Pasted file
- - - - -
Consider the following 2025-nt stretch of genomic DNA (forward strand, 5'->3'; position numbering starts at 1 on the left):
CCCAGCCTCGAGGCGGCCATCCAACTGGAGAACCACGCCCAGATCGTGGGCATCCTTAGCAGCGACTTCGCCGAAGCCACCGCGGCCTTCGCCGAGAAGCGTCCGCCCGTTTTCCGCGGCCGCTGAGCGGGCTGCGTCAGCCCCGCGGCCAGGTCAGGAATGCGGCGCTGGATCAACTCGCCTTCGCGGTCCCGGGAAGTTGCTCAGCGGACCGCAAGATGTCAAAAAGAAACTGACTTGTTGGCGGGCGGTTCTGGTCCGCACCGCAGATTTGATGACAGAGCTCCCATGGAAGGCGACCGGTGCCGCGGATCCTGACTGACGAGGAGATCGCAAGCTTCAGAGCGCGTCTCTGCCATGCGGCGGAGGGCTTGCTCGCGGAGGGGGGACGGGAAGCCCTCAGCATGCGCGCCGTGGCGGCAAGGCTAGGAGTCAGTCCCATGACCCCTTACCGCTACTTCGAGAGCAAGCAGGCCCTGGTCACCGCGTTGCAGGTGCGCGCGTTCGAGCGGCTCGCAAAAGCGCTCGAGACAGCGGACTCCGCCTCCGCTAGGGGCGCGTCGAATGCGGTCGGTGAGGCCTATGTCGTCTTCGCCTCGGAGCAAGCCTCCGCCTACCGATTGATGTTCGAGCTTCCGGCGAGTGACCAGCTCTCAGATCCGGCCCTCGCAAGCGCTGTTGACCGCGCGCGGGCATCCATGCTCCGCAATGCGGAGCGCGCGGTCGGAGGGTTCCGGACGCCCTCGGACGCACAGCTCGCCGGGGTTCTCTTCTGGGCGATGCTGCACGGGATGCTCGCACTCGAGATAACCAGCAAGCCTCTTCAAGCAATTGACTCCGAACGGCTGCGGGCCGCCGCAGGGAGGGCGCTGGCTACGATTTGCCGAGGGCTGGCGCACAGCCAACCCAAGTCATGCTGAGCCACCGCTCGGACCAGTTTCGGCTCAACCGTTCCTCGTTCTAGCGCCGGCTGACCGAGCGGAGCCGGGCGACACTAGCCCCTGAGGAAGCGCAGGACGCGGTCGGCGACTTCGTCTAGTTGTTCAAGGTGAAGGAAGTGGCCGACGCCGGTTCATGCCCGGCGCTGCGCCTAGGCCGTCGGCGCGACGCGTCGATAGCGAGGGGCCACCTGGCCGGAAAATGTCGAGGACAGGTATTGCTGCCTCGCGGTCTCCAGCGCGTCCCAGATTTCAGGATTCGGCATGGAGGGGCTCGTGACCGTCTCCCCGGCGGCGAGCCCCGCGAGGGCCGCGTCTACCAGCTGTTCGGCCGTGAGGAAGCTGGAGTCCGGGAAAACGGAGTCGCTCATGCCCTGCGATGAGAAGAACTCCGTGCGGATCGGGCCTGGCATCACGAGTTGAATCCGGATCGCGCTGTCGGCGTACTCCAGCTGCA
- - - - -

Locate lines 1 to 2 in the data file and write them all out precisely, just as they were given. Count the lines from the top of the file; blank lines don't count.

Consider the following 2025-nt stretch of genomic DNA (forward strand, 5'->3'; position numbering starts at 1 on the left):
CCCAGCCTCGAGGCGGCCATCCAACTGGAGAACCACGCCCAGATCGTGGGCATCCTTAGCAGCGACTTCGCCGAAGCCACCGCGGCCTTCGCCGAGAAGCGTCCGCCCGTTTTCCGCGGCCGCTGAGCGGGCTGCGTCAGCCCCGCGGCCAGGTCAGGAATGCGGCGCTGGATCAACTCGCCTTCGCGGTCCCGGGAAGTTGCTCAGCGGACCGCAAGATGTCAAAAAGAAACTGACTTGTTGGCGGGCGGTTCTGGTCCGCACCGCAGATTTGATGACAGAGCTCCCATGGAAGGCGACCGGTGCCGCGGATCCTGACTGACGAGGAGATCGCAAGCTTCAGAGCGCGTCTCTGCCATGCGGCGGAGGGCTTGCTCGCGGAGGGGGGACGGGAAGCCCTCAGCATGCGCGCCGTGGCGGCAAGGCTAGGAGTCAGTCCCATGACCCCTTACCGCTACTTCGAGAGCAAGCAGGCCCTGGTCACCGCGTTGCAGGTGCGCGCGTTCGAGCGGCTCGCAAAAGCGCTCGAGACAGCGGACTCCGCCTCCGCTAGGGGCGCGTCGAATGCGGTCGGTGAGGCCTATGTCGTCTTCGCCTCGGAGCAAGCCTCCGCCTACCGATTGATGTTCGAGCTTCCGGCGAGTGACCAGCTCTCAGATCCGGCCCTCGCAAGCGCTGTTGACCGCGCGCGGGCATCCATGCTCCGCAATGCGGAGCGCGCGGTCGGAGGGTTCCGGACGCCCTCGGACGCACAGCTCGCCGGGGTTCTCTTCTGGGCGATGCTGCACGGGATGCTCGCACTCGAGATAACCAGCAAGCCTCTTCAAGCAATTGACTCCGAACGGCTGCGGGCCGCCGCAGGGAGGGCGCTGGCTACGATTTGCCGAGGGCTGGCGCACAGCCAACCCAAGTCATGCTGAGCCACCGCTCGGACCAGTTTCGGCTCAACCGTTCCTCGTTCTAGCGCCGGCTGACCGAGCGGAGCCGGGCGACACTAGCCCCTGAGGAAGCGCAGGACGCGGTCGGCGACTTCGTCTAGTTGTTCAAGGTGAAGGAAGTGGCCGACGCCGGTTCATGCCCGGCGCTGCGCCTAGGCCGTCGGCGCGACGCGTCGATAGCGAGGGGCCACCTGGCCGGAAAATGTCGAGGACAGGTATTGCTGCCTCGCGGTCTCCAGCGCGTCCCAGATTTCAGGATTCGGCATGGAGGGGCTCGTGACCGTCTCCCCGGCGGCGAGCCCCGCGAGGGCCGCGTCTACCAGCTGTTCGGCCGTGAGGAAGCTGGAGTCCGGGAAAACGGAGTCGCTCATGCCCTGCGATGAGAAGAACTCCGTGCGGATCGGGCCTGGCATCACGAGTTGAATCCGGATCGCGCTGTCGGCGTACTCCAGCTGCA